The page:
The Anglican Consultative Council seems to be without audible voice or influence.
The Primates’ Meeting may issue strong statements as if it were a holy synod, but everything it says is in the last instance advisory and not binding. for it has no authority at all over individual Provinces—despite hopes and pretences by some Primates that it does.
And the Lambeth Conference can be cited through its reports and resolutions in favor of various principles that are being broken by one or another group right now (e.g., some bishops cross diocesan boundaries as invaders to steal sheep, and some bishops ordain homosexually-active persons as liberal progressive prophets). Further, taken as a whole over the years since 1867 the Lambeth Conference can be cited as the origin or the enabler of not a few liberal developments in Anglicanism in doctrine, morals, polity and liturgy. Thus citing it as the final authority, as some tend to do, is to appeal to shaky foundations.
All in all the Anglican Way in is one big mess especially but not only in North America —although in not a few provinces the ordinary laity would not know this to be the case for life goes on as normal. Happily in some cases this is an exciting normal of church growth in numbers and in holiness with joy. (But we know that Rome can burn while thousands attend a violin concerto ten miles outside of the city!)
To summarize, much like the British Commonwealth of Nations, the Anglican Family of Churches has worked best when there is minimal regulation and much trust and affection, with mutual help always on offer. But such an association of friends depends on everyone being friendly and this means giving and taking in charity and no-one stepping too far out of line—a state of affairs nearly impossible to maintain in a sinful world.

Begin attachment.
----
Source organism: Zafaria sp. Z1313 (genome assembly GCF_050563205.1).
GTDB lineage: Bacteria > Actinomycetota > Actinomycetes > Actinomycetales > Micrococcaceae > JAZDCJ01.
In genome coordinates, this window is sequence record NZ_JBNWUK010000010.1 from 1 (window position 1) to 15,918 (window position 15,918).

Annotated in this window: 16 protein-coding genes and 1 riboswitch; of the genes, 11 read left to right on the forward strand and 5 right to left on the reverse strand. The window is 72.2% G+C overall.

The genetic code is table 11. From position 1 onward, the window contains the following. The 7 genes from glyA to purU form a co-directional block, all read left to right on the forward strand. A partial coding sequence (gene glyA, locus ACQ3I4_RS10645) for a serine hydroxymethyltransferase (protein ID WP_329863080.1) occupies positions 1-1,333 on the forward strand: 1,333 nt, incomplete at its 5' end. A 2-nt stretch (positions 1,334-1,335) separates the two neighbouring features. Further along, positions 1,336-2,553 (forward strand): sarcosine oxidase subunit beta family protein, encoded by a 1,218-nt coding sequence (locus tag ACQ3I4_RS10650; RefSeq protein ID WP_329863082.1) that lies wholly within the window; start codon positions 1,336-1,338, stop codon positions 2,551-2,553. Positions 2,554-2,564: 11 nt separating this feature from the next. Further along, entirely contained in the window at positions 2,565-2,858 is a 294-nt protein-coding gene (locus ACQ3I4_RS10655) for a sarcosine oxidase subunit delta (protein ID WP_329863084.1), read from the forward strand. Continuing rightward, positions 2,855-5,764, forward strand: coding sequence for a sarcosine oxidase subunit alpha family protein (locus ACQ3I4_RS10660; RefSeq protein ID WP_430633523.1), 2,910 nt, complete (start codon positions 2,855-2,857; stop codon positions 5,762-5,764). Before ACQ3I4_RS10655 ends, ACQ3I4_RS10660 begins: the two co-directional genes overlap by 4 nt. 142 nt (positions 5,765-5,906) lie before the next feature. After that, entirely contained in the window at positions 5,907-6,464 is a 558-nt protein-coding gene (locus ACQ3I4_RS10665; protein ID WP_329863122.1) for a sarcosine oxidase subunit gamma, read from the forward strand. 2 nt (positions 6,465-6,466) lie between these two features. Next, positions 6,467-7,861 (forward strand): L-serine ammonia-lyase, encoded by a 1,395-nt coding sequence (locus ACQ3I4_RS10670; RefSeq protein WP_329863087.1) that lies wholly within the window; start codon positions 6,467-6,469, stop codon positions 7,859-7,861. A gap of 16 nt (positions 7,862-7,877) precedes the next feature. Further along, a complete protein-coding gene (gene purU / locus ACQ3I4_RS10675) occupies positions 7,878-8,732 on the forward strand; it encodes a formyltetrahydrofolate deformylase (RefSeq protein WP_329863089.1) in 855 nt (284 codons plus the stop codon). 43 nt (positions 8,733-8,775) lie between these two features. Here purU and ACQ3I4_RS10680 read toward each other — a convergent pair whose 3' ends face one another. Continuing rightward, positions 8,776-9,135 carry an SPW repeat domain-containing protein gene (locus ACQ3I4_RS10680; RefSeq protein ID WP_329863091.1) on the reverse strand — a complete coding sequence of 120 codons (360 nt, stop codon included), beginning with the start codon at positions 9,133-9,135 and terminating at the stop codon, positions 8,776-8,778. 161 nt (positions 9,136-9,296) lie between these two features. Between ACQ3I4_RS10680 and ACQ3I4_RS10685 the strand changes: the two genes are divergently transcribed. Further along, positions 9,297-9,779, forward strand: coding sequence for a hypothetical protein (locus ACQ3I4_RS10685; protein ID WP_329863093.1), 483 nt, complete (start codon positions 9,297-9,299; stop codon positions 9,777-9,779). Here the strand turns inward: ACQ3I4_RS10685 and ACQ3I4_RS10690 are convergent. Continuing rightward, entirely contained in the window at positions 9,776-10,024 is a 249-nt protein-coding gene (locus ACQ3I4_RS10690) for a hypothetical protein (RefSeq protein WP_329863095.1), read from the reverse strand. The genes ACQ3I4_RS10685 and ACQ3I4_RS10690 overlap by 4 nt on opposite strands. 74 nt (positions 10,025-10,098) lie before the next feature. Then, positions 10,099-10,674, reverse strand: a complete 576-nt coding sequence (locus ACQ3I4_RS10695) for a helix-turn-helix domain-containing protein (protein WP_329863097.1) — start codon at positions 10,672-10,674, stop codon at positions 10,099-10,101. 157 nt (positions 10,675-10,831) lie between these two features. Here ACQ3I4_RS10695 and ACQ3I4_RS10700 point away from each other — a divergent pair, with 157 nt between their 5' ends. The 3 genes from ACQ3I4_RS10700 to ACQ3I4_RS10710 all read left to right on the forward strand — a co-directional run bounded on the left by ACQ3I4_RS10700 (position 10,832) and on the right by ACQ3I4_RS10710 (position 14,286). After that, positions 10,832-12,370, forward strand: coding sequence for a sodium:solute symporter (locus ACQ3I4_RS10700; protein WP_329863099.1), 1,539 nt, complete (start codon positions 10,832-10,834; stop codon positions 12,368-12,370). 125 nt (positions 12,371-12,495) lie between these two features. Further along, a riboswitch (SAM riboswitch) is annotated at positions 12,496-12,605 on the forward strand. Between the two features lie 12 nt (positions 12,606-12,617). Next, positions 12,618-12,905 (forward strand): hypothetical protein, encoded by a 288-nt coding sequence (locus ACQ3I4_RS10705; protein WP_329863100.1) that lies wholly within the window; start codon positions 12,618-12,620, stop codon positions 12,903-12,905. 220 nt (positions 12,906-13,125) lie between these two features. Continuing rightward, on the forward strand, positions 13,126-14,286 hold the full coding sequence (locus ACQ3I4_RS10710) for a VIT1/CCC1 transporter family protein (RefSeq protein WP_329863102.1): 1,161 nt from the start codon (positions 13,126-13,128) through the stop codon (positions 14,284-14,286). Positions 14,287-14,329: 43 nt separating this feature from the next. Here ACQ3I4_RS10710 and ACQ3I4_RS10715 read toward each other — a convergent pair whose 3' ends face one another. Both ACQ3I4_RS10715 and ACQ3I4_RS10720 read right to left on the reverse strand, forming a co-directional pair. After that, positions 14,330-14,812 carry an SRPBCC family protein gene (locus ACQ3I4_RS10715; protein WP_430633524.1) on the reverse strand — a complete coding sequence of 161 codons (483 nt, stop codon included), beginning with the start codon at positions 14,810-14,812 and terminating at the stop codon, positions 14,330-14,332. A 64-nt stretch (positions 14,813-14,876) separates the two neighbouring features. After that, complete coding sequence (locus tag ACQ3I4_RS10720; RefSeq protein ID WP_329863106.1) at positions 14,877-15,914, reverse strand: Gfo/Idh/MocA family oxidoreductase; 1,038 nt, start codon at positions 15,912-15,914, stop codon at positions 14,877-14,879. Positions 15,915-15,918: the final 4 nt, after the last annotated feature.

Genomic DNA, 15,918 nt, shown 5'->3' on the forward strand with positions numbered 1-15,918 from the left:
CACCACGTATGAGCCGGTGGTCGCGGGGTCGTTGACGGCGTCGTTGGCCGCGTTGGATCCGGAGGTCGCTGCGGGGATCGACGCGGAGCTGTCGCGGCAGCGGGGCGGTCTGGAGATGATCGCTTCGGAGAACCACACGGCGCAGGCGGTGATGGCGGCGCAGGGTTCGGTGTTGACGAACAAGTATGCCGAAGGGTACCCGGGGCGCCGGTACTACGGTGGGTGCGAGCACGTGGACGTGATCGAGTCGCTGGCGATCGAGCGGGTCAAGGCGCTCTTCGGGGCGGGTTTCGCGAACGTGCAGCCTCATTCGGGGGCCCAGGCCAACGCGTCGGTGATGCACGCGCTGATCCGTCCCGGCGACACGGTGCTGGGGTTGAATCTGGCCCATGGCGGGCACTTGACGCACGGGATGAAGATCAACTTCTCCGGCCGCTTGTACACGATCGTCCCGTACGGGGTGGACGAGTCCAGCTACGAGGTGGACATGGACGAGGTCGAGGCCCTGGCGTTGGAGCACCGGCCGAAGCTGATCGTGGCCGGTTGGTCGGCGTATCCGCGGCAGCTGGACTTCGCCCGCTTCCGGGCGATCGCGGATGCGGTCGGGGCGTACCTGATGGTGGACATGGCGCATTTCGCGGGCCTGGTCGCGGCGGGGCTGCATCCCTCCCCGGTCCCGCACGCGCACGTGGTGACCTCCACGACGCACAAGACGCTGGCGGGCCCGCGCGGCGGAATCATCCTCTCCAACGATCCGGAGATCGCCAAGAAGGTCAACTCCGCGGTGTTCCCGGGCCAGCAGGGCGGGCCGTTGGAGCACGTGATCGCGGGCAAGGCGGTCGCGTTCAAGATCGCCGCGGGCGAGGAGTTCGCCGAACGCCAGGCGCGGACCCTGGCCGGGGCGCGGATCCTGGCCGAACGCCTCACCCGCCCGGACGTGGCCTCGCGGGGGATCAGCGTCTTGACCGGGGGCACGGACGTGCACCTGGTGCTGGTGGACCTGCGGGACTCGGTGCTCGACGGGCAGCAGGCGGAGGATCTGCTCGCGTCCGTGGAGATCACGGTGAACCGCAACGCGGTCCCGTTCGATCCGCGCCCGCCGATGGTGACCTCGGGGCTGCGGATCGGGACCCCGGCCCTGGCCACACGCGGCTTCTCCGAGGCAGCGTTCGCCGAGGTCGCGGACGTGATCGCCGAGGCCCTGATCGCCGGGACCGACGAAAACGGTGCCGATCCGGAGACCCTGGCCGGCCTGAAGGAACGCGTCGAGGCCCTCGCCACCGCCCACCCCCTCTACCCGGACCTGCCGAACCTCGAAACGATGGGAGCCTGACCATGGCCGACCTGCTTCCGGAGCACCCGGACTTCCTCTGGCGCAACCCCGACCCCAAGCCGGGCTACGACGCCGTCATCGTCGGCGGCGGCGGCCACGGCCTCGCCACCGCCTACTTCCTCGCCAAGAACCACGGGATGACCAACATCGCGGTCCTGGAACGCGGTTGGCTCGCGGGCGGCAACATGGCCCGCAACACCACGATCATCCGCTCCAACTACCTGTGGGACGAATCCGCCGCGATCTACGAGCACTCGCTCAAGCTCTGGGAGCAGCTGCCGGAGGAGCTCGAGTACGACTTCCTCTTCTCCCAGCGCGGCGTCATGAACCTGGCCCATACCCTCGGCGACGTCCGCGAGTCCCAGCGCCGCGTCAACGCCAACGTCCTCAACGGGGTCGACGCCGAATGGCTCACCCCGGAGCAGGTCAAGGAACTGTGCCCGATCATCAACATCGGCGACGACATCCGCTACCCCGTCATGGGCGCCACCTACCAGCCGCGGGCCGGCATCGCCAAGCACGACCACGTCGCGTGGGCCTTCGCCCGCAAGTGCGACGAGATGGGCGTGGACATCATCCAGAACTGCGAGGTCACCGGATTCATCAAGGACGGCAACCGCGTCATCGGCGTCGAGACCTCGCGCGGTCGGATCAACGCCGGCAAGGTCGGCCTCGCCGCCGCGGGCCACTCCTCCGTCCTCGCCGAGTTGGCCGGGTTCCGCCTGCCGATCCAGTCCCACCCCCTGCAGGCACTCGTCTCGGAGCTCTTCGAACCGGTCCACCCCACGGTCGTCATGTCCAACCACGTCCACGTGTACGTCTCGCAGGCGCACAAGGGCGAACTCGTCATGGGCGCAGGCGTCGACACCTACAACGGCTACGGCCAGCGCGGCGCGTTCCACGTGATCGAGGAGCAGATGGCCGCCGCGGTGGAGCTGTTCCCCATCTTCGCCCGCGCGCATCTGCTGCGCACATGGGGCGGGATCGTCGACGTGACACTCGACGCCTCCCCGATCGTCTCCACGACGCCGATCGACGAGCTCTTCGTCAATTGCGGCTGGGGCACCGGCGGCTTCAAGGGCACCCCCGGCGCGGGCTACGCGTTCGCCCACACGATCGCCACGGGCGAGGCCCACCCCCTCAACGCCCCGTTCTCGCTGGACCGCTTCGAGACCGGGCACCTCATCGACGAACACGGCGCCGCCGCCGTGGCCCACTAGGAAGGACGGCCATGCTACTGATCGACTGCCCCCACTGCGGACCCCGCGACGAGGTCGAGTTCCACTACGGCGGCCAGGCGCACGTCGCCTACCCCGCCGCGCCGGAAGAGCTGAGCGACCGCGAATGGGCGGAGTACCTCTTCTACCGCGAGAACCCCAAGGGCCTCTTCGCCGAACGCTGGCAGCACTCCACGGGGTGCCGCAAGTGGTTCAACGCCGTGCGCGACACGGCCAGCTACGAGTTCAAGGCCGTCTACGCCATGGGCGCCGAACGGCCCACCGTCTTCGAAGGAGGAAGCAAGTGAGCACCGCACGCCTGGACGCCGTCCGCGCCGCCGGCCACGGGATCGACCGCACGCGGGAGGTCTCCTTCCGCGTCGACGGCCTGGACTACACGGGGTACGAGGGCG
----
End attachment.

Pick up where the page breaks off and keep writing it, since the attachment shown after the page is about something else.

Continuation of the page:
Perhaps, like the British Commonwealth, the Anglican Family of Churches will fade in importance as individual provinces have to look more to creating regional associations and “trade” partners for survival and prosperity. So there will be a Global Communion in Churches in name only, but in reality there will be a series of groupings which will stretch across oceans and continents and not be tidy in terms of shape and size. For example, “Anglicans” in America might belong to the North Africa with S E Asia association while “Episcopalians” in America (TEC) might belong to the Western association with Canada and Scotland, and so on. This is a viable possibility that reckons with original sin and the weakness of the human being as a moral creature!
A critical test will be how many bishops, and from where, attend the Lambeth Conference of 2008, and whether there is an alternative Conference somewhere outside Great Britain alongside the one at Canterbury! How the Archbishop of Canterbury performs before the House of Bishops of The Episcopal Church in late September will also be a preliminary test.
Like the Commonwealth of Nations the Communion of Churches is probably moving into a new phase of existence, and members are finding the move very painful and divisive.
St Bartholomew’s Day, 2007